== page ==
On October 1st, I mentioned that I would update my audience on the progress I was making at my mergers & acquisitions internship. With the exception of the financial statements (Income Statement, Balance Sheet, & Retained Earnings Statement), the PowerPoint presentation is nearly complete. In short, the PowerPoint presentation tells a “story” about the company. It reveals to potential buyers our seller’s products, services, company history, target markets, etc. In these informational packages, I am almost always working with confidential information.
Now let’s think for a brief moment.
As a buyer, anytime you plan to spend hundreds of millions of dollars, ideally it would be advantageous to be somewhat knowledgeable about your purchase. In the case of buying businesses, as a buyer, you want to know the ins and outs of a company before you decide to take any actions.
For the seller, the problem is revealing too much confidential information to the extent in which it could end up hurting the seller’s company. Revealing confidential information runs the risk of larger companies “running away” with the seller’s ideas and possibly mimicking a similar product.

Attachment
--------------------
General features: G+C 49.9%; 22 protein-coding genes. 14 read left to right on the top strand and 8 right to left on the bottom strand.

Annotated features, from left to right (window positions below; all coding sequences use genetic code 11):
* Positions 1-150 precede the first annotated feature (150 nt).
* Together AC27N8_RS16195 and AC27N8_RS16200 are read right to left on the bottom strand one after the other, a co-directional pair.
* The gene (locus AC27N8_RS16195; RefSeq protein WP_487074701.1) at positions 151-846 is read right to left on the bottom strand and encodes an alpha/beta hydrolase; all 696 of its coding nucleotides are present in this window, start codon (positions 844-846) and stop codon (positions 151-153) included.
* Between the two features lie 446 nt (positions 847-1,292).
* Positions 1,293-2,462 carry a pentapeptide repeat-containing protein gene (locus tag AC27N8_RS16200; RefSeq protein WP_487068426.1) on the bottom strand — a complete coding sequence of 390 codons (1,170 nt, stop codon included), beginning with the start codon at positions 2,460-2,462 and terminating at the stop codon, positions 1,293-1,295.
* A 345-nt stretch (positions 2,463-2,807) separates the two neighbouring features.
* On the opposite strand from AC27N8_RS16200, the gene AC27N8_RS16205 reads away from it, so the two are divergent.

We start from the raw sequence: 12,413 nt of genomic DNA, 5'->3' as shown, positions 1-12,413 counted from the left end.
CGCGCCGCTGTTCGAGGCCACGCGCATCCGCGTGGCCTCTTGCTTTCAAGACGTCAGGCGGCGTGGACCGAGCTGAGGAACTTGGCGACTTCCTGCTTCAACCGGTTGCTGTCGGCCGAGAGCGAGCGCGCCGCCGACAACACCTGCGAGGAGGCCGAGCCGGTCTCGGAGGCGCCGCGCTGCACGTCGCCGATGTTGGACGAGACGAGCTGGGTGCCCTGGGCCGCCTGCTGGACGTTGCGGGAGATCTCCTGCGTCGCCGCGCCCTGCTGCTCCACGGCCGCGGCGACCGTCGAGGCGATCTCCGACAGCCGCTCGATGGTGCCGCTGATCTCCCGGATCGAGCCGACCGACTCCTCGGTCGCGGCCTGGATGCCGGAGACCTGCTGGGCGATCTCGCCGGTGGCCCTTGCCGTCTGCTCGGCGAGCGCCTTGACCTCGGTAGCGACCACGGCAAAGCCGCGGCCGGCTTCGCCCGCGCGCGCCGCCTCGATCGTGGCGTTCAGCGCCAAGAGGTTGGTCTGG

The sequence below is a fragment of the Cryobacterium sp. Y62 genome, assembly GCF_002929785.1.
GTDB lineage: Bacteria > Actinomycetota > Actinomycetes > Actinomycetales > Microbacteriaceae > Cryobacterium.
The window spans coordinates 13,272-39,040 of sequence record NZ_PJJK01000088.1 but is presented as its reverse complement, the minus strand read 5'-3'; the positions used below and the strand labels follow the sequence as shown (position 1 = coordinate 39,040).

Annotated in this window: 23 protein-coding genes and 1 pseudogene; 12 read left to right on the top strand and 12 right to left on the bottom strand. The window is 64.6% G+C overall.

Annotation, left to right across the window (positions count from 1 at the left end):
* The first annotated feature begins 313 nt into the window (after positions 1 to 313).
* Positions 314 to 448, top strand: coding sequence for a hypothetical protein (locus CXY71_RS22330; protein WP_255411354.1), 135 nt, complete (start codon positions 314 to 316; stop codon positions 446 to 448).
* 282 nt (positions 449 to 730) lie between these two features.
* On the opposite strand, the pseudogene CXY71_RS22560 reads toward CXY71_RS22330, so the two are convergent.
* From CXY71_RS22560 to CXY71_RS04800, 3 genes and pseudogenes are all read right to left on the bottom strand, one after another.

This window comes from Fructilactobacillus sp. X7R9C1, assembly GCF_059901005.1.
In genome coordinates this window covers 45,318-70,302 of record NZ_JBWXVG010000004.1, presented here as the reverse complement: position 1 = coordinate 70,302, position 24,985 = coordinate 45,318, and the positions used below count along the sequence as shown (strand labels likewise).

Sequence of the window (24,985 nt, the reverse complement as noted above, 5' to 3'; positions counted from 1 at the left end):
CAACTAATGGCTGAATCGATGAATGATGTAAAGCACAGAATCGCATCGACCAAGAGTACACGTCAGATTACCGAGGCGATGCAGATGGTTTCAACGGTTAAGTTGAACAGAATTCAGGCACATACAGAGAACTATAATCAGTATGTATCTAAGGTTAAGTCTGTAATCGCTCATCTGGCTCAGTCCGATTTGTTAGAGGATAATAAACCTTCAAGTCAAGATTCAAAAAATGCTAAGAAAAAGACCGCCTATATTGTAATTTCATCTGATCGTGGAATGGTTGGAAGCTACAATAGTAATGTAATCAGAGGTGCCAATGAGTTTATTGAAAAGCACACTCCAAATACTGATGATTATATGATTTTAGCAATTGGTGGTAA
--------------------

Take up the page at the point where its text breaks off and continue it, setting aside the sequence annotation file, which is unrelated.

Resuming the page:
For the past few days, I’ve been working on a one page summary of the business revealing the seller’s identity, customers, markets, manufacturing, reason for transaction, and a couple other factors.
From there, if a buyer shows genuine interest, we would send them further information such as the PowerPoint presentation and what not.
The next step I will be taking is compiling a list of potential buyers and their contact information.
*Keep in mind the audience here are CEOs, CFOs, and upper management. They will be the ones deciding if they want to acquire a business for X million dollars. The previously mentioned is the reason why my PowerPoint and one page summary of the business has undergone numerous drafts and revisions.